Session Type: ACR Poster Session B
Session Time: 9:00AM-11:00AM
Background/Purpose: Hidradenitis suppurativa (HS) is a chronic, debilitating inflammatory disease of apocrine sweat glands, characterized by recurrent abscessing inflammation. The prevalence is around 1-4% in young adults. Despite the prevalence of HS in the US it largely unstudied and treatment is extrapolated from studies done in a northern European population. Molecular drivers of HS are poorly understood, and traditional disease modifying anti-rheumatic (DMARD) therapies have been largely ineffective. Targeted biologic therapies including TNF-α inhibitors have been used with some success. Adjuvant biologic therapy after radical resection has been shown to reduce risk of recurrence in HS. The purpose of this study is to analyze the outcomes of patients with HS followed in our dedicated HS clinic and to assess how treatment with biologic agents affects disease activity scores including Hidradenitis Sartorius Score (HSS) and Hurley Stage in a US population.
Methods: This research was conducted through the Wound Etiology and Healing Study (WE-HEAL Study), an IRB approved biospecimen and data repository. All subjects gave written informed consent for longitudinal collection of their data while they receive treatment according to standard of care. At the time of data lock, of the 565 patients enrolled in the WE-HEAL study, 67 had HS. Modified Hidradenitis Sartorius Score (HSS) and Hurley Stage were analyzed according to medication exposures.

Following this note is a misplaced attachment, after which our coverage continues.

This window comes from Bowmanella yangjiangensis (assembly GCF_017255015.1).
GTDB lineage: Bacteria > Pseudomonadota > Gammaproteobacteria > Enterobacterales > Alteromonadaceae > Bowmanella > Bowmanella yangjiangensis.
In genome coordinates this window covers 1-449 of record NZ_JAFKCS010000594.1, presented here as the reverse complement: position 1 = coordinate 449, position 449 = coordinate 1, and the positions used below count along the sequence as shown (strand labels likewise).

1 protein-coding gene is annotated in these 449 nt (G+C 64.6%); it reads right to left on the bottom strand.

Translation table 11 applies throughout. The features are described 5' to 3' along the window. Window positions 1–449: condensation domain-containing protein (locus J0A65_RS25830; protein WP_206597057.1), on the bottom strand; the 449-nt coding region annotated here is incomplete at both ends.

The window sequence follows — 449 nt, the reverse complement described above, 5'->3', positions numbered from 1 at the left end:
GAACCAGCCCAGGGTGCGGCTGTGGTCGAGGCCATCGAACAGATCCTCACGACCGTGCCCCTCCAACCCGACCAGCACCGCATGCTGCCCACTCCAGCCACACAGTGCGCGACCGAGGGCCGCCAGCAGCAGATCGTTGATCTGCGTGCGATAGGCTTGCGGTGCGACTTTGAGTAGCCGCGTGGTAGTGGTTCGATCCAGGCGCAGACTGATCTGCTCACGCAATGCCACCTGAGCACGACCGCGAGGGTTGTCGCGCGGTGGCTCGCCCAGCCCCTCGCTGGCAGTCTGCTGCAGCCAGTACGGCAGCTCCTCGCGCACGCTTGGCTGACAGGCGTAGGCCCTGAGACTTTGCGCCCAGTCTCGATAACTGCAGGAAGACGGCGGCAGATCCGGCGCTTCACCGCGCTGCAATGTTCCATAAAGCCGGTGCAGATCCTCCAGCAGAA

Results: Consistent with the known demographics of HS, the mean age of HS patients in this cohort was 40.12 ± 13.82 years, and they were 67.2% female and 71.6% African American. Mean HSS score at the first visit was 62.48 ± 47.45, and 67.2% were Hurley Stage III at the time of first visit. In this cohort patients treated with TNF inhibitor showed significant reduction in HSS score after treatment (mean HSS 74.88 ± 49.87 pre-treatment and 30.48 ± 42.18 post-treatment, p=0.0002).
Conclusion: The cohort of HS patients followed in the WE-HEAL study is representative of the population affected in the US with a high prevalence of women and African Americans. Treatment with TNF-α inhibitors was associated with significant improvement in disease activity scores in this population.
To cite this abstract in AMA style:Mulani S, McNish S, Harris S, Shanmugam VK. Response of Hidradenitis Suppurativa to Biologic Therapy [abstract]. Arthritis Rheumatol. 2016; 68 (suppl 10). https://acrabstracts.org/abstract/response-of-hidradenitis-suppurativa-to-biologic-therapy/. Accessed November 29, 2020.
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